martes, 24 de febrero de 2015

Madrid Teacher: Ethical Eating Debate

In our weekly Madrid Teacher video,  four teachers discuss the concept of ethical eating. This gives us an opportunity to revise some of the features of spoken  English that they use.

First of all, watch the video through to get the gist of the conversation.
Now watch the video more carefully paying attention to the following:
  • Conversation fillers to gain thinking time: you know; Well
  • Use of so as a linking word
  • Use of hedging to introduce our opinions so as not to sound so dogmatic: I think
  • Showing agreement: Yeah; Certainly; Exactly
  • Use of really to emphasize the adjective

I think, you know, we, if we if you gonna eat meat, you gotta… there's two things first we gotta look after animal welfare… you can’t, we know, we gotta get away from these factory farms with millions of animals crammed into terrible conditions, so from the animal rights point of view I think we gotta improve on that, we've got to have more free range chickens, more free-range pigs and then also it’s… we've got to reduce the amount of meat we eat because it's contributing to global warming, because the meat industry does contribute a lot towards global warming. So I think it's... there’s two things there, and I think we gotta work on both of them.
Yeah. I think Paul McCartney's frontier campaign is a meat-free Monday, trying to encourage everyone not to eat meat on a Monday to reduce just the meat consumption and global warming…
It’s just like I get started with one day, no meat and then hopefully you’ll become a vegetarian in a few years.
It’s a good start!
Certainly this is a good start and they're certainly potential solutions but as Stephen was saying there's some… there are many places in the world where we don't have a choice. People who eat what comes their way and they're lucky to do so, and to just narrow the scope from, from the global hunger issue, if we start enforcing the idea that people only eat these free range chicken and other animals that are extremely expensive, you've got the upper bracket of the economy being able to enjoy these meats and everybody else down below having to eat food that’s awful for them. We need to get some kind of middle-ground and affordable way…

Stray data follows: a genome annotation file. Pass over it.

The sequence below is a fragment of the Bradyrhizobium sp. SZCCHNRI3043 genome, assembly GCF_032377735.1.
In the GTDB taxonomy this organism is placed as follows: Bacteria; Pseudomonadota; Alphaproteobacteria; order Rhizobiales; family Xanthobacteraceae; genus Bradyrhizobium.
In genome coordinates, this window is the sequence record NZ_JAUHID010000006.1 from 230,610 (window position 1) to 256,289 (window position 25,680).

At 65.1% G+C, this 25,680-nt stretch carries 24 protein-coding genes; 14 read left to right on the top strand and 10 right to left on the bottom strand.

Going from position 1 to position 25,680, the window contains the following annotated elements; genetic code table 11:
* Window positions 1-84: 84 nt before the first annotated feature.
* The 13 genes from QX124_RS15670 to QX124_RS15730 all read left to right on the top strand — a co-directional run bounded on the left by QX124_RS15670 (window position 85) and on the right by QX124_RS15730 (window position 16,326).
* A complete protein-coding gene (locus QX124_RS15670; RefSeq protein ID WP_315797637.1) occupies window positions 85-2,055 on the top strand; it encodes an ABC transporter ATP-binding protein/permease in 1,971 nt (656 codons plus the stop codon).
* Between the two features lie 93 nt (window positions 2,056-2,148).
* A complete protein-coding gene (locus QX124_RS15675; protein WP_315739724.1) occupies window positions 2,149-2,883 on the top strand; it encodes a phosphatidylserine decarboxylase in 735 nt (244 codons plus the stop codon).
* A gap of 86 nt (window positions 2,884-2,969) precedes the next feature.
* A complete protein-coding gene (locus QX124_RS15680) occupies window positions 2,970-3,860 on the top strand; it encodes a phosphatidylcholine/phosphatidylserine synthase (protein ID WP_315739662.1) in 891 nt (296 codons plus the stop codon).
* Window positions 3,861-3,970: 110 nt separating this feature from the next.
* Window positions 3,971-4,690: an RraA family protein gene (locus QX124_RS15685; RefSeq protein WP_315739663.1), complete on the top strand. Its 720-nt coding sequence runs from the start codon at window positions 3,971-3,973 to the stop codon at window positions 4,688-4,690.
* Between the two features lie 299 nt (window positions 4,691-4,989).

But they’ve shown, they’ve shown meat from, you know, factory farms it's not good and it’s, it’s damaging our health and it’s doing it in a very slow and long-term way, you know, over the long term we’re gonna… it’s not right, there’s a lot of food poisoning…
I think, I can agree that it’s possibly or probably not health food but it’s food, it’s food on the table.
But there are other alternatives to eating meat. There are, you know, there’s vegetarian food, there’s food…
Right, and all that, all those sorts of solutions cost a lot more, and most people today having difficulty making, making ends meet.
Well, a lot of celebrity chefs in the UK shown that you can eat really healthy well sourced-food at a reasonable price [Yeah.], a lot of these, you know, TV dinners and things like it’s quite expensive,
it’s bad food, it’s not good for you.
I think as the western world starts to take a bit more responsibility about these things, the cost of keeping good conditions in the farms will eventually come down and eventually that will be the new way to farm animals.